Supreme Court approves money-laundering for religious schools

Arizona’s state constitution makes it illegal for the state to support religious schools. The legislature did an end-run around the constitution, allowing programs to fund religious schools using tax credits – for every dollar a taxpayer contributes to a “school tuition organization,” or STO, the state takes a dollar off that person’s tax liability. Most STO’s support religious schools. Therefore, state tax dollars are being laundered through STOs to fund religious schools. If not for this program, the money would end up in state coffers. When a group of taxpayers who didn’t take advantage of the credit sued the state, the case ended up in the U.S. Supreme Court. Writing for the majority, Justice Anthony Scalia performs acrobatic maneuvers to avoid the basic truth that state money was being used, unconstitutionally, to support religious education.

“Arizona’s [tax credit law] does not extract and spend a conscientious dissenter’s funds in service of an establishment [of religion],” Justice Kennedy wrote. “On the contrary,”respondents and other Arizona taxpayers remain free to pay their own tax bills, without contributing to an STO . . .” He went on:

Respondents’ contrary position—that Arizonans benefiting from the tax credit in effect are paying their state income tax to STOs— assumes that all income is government property, even if it has not come into the tax collector’s hands.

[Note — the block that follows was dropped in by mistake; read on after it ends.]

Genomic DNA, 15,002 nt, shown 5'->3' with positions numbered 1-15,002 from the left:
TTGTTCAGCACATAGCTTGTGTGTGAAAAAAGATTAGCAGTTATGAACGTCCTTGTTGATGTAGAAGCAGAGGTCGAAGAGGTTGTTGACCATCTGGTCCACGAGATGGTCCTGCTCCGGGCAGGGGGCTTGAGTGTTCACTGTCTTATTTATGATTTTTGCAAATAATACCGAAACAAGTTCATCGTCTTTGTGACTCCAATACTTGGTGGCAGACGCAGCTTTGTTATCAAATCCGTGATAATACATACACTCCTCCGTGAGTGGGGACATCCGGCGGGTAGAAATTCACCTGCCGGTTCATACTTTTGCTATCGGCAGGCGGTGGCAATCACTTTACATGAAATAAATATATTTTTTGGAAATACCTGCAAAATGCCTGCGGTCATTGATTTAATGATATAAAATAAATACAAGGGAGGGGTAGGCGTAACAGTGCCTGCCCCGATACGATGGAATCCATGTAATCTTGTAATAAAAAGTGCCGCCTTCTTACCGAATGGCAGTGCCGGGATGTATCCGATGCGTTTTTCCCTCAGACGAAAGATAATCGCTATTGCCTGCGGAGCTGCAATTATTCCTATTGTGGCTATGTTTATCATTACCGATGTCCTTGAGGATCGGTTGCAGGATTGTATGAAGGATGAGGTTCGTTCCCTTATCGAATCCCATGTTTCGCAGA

Never mind, of course, that “respondents and other Arizona taxpayers” will either pay more in taxes because of state money being laundered into private schools or put up with diminished services because tax money is being diverted to unconstitutional ends. The assumption isn’t that “all income is government property” – that’s tea party nonsense, and it demonstrates a diminution of the U.S. Supreme Court that such nonsense ended up in a majority decision. The assumption is that a tax credit designed to completely compensate a taxpayer for a donation made to an outside organization is, in essence, a state contribution to that organization. And if the state would not be allowed to make that contribution directly, it should not be allowed to do so with a pass-through from a taxpayer.

Technically, the court didn’t rule on the merits of the taxpayers’ case – though Kennedy made it clear he thought they had none. The issue was standing. If the case had involved a direct government expenditure, the taxpayers would have had standing. Since it involved a tax credit, though, they did not. As Justice Elena Kagan made clear in her dissent, that is a distinction without difference: “Appropriations and tax subsidies are readily interchangeable. What is a cash grant today can be a tax break tomorrow.”

 

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